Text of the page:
… “This is a great day for baseball and for Cubs fans everywhere,” MLB commissioner Bud Selig said in a statement. “I am thrilled that the memory of my dear friend Ron Santo will be preserved forever in the halls of Cooperstown. As a star player and a beloved broadcaster, Ron was a staple of the Cubs’ experience every single day for decades, representing all the goodwill of both the franchise and the game he loved.

“I always admired Ron’s courage and loyalty, and I miss him very much. Today, I am so proud to know that his contributions to baseball will receive the highest honor. On behalf of Major League Baseball, I congratulate Ron’s wife Vicki, their four children and their grandchildren.”

Upon his induction, Santo will be the 47th Hall of Famer to have played for the Cubs. He died at age 70 on Dec. 3, 2010, from complications due to bladder cancer and pneumonia.

“It’s pretty amazing this all happened one year to the day that he died,” Santo’s wife Vicki said. “I guess you could say that it should have been earlier, but all he said was I hope I get in in my lifetime.”

Santo spent 15 years in the majors and another 21 as a broadcaster on Cubs radio. The long wait for induction had been maddening for Santo and his family. He was passed over by the veterans committee in 2003, 2005 and 2008. After that committee, comprised of current Hall of Famers, failed to elect anyone for eight consecutive years, the Hall of Fame changed the election rules.

The Golden Era committee was comprised of 16 individuals, including Hall of Fame players, baseball executives and veteran baseball reporters.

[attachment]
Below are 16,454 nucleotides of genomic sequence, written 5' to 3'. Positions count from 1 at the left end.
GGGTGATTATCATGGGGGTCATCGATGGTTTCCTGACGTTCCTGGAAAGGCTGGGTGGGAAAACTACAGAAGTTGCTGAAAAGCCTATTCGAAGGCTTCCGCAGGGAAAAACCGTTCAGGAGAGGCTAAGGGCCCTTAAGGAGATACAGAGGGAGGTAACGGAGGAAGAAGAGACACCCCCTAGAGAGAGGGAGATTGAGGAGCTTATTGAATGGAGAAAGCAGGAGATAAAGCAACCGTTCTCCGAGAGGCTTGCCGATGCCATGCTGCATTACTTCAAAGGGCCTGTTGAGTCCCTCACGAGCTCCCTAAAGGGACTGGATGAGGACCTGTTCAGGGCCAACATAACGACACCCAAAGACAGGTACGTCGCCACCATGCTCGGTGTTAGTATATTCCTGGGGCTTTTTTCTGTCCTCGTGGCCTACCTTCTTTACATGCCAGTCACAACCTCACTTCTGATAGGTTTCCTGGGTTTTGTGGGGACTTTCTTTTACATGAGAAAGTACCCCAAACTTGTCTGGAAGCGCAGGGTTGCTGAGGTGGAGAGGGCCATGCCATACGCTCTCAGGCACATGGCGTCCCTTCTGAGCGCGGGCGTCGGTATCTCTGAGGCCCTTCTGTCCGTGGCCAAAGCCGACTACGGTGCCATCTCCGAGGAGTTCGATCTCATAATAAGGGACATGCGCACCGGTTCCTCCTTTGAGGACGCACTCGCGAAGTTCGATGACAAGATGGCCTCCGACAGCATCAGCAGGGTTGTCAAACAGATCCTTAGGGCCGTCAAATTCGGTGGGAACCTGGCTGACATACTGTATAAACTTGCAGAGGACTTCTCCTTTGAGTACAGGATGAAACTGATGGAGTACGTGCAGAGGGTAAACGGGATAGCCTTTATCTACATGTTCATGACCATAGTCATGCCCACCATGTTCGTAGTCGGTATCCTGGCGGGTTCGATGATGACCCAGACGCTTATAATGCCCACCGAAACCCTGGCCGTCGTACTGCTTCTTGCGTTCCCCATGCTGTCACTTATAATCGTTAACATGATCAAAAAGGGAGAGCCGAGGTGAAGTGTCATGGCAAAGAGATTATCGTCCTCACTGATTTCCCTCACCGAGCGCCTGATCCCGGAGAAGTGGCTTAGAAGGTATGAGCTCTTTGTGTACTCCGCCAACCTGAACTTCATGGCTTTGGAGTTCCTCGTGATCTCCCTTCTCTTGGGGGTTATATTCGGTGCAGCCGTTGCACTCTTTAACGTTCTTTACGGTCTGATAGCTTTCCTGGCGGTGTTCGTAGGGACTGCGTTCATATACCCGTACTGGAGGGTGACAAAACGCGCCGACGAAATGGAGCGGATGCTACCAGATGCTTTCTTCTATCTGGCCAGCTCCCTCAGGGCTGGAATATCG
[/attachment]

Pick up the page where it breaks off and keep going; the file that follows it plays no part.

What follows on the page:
The fiery Santo becomes the 11th third baseman in history to be elected to the Hall of Fame …

Separately, Vicki Santo, a class act like her husband, dispelled any notions of bitterness:

“All he said is that ‘I hope I get it in my lifetime,’ which is certainly a reasonable request for anyone getting an honor as wonderful as this one,” Vicki Santo said in a conference call Monday. “Unfortunately, that wasn’t meant to be but the timing is amazing to me, one year to the day he died that they voted on it.

“It’s something that should’ve been [done] earlier, but it is what is meant to be, and we’re all just thrilled that he’s been elected.”

My late father is happy with Santo’s selection too.


Previous Post:
- Dec. 4, 2010 — This Old Cub Was the Real Thing

AP Kept Blago’s Party ID Out of Three Pre-Sentencing Stories on Tuesday

Wednesday afternoon, Matthew Balan at NewsBusters noted that two of the three network morning shows failed to mention disgraced former Illinois Governor Rod Blagojevich’s Democratic Party affiliation.

Not that it’s an excuse, but what was probably their primary raw material, namely three Tuesday reports from the Associated Press, completely failed to tag Blago as a Democrat, specifically the following (idea HT to NB commenter “trak65″):